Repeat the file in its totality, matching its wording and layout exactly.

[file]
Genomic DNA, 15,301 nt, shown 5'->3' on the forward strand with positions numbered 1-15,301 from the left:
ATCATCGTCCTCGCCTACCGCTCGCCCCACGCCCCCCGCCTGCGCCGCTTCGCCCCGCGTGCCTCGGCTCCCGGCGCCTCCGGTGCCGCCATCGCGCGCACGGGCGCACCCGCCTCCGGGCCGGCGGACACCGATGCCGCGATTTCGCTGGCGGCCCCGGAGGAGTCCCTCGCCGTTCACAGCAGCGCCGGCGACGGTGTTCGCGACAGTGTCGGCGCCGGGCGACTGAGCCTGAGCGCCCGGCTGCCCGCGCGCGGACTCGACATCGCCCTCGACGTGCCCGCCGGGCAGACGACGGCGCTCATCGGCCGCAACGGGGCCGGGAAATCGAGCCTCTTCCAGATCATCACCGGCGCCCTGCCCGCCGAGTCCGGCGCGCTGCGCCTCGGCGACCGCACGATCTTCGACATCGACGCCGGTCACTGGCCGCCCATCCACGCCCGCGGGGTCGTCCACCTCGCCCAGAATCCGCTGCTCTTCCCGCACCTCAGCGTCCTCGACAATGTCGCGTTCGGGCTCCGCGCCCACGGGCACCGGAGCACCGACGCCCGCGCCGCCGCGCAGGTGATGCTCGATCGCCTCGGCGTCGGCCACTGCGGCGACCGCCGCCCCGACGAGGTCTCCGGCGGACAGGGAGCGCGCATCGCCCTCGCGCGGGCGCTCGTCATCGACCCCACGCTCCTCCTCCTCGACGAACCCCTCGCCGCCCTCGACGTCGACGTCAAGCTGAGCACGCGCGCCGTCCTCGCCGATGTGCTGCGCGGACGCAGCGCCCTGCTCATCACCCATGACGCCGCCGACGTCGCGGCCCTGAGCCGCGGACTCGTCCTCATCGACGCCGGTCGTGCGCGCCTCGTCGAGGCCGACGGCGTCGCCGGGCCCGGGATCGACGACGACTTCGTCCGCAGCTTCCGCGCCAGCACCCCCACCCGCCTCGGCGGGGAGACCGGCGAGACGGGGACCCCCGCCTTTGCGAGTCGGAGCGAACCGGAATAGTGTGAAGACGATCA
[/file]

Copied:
Genomic DNA, 15,301 nt, shown 5'->3' on the forward strand with positions numbered 1-15,301 from the left:
ATCATCGTCCTCGCCTACCGCTCGCCCCACGCCCCCCGCCTGCGCCGCTTCGCCCCGCGTGCCTCGGCTCCCGGCGCCTCCGGTGCCGCCATCGCGCGCACGGGCGCACCCGCCTCCGGGCCGGCGGACACCGATGCCGCGATTTCGCTGGCGGCCCCGGAGGAGTCCCTCGCCGTTCACAGCAGCGCCGGCGACGGTGTTCGCGACAGTGTCGGCGCCGGGCGACTGAGCCTGAGCGCCCGGCTGCCCGCGCGCGGACTCGACATCGCCCTCGACGTGCCCGCCGGGCAGACGACGGCGCTCATCGGCCGCAACGGGGCCGGGAAATCGAGCCTCTTCCAGATCATCACCGGCGCCCTGCCCGCCGAGTCCGGCGCGCTGCGCCTCGGCGACCGCACGATCTTCGACATCGACGCCGGTCACTGGCCGCCCATCCACGCCCGCGGGGTCGTCCACCTCGCCCAGAATCCGCTGCTCTTCCCGCACCTCAGCGTCCTCGACAATGTCGCGTTCGGGCTCCGCGCCCACGGGCACCGGAGCACCGACGCCCGCGCCGCCGCGCAGGTGATGCTCGATCGCCTCGGCGTCGGCCACTGCGGCGACCGCCGCCCCGACGAGGTCTCCGGCGGACAGGGAGCGCGCATCGCCCTCGCGCGGGCGCTCGTCATCGACCCCACGCTCCTCCTCCTCGACGAACCCCTCGCCGCCCTCGACGTCGACGTCAAGCTGAGCACGCGCGCCGTCCTCGCCGATGTGCTGCGCGGACGCAGCGCCCTGCTCATCACCCATGACGCCGCCGACGTCGCGGCCCTGAGCCGCGGACTCGTCCTCATCGACGCCGGTCGTGCGCGCCTCGTCGAGGCCGACGGCGTCGCCGGGCCCGGGATCGACGACGACTTCGTCCGCAGCTTCCGCGCCAGCACCCCCACCCGCCTCGGCGGGGAGACCGGCGAGACGGGGACCCCCGCCTTTGCGAGTCGGAGCGAACCGGAATAGTGTGAAGACGATCA